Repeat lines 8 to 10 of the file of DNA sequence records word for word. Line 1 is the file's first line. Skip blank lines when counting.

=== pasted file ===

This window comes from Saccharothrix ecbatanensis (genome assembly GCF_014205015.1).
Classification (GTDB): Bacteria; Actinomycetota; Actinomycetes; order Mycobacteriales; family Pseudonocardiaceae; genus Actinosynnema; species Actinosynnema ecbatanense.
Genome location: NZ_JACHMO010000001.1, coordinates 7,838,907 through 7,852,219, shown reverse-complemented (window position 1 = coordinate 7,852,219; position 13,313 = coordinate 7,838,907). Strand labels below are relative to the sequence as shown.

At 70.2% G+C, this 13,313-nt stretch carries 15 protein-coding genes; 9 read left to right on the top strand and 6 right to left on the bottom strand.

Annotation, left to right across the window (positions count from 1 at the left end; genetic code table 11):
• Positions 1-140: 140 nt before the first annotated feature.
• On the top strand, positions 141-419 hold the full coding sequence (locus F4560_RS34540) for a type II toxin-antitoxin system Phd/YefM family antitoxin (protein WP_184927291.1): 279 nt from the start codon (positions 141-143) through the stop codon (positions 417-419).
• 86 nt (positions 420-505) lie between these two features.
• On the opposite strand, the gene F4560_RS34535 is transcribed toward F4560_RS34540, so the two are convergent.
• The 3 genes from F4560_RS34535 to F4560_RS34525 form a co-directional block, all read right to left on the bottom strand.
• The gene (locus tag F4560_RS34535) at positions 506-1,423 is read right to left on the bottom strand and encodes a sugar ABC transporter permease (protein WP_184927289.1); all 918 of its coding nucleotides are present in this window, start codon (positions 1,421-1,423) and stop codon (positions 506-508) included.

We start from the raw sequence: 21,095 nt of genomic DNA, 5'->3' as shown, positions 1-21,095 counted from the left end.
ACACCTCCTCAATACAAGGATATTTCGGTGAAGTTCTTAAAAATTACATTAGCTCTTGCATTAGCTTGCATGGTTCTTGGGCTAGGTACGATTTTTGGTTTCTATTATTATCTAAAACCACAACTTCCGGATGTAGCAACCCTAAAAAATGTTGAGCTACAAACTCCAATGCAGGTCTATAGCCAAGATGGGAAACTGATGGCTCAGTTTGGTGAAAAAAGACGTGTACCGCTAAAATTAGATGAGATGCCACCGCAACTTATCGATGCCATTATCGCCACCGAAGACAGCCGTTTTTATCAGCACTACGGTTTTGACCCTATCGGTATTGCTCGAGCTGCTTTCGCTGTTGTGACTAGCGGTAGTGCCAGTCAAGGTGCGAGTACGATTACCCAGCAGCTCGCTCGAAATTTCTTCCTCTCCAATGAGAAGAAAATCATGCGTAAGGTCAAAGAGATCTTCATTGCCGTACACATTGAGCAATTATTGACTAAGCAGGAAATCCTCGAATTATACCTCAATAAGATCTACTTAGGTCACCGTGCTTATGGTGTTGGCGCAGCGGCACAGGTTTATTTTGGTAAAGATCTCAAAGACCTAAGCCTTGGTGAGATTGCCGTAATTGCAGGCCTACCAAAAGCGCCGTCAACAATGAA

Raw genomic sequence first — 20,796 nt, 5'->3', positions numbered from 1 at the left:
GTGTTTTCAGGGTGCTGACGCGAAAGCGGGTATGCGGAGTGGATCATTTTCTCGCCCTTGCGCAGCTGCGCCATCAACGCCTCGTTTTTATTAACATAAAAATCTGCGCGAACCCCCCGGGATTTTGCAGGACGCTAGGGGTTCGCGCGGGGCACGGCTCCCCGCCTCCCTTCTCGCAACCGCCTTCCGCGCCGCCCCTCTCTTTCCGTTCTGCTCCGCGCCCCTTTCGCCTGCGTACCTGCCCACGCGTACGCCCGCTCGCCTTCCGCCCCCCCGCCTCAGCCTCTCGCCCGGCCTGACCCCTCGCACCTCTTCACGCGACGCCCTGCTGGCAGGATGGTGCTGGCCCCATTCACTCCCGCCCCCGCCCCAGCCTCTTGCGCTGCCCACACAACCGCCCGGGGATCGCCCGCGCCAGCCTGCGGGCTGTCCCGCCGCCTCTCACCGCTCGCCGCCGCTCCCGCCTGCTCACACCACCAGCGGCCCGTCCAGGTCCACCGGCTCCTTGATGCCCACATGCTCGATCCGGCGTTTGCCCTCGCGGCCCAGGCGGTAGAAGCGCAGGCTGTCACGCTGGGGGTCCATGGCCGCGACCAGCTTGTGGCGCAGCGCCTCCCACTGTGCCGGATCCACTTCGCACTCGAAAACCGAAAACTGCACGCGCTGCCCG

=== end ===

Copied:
• 86 nt (positions 420-505) lie between these two features.
• On the opposite strand, the gene F4560_RS34535 is transcribed toward F4560_RS34540, so the two are convergent.
• The 3 genes from F4560_RS34535 to F4560_RS34525 form a co-directional block, all read right to left on the bottom strand.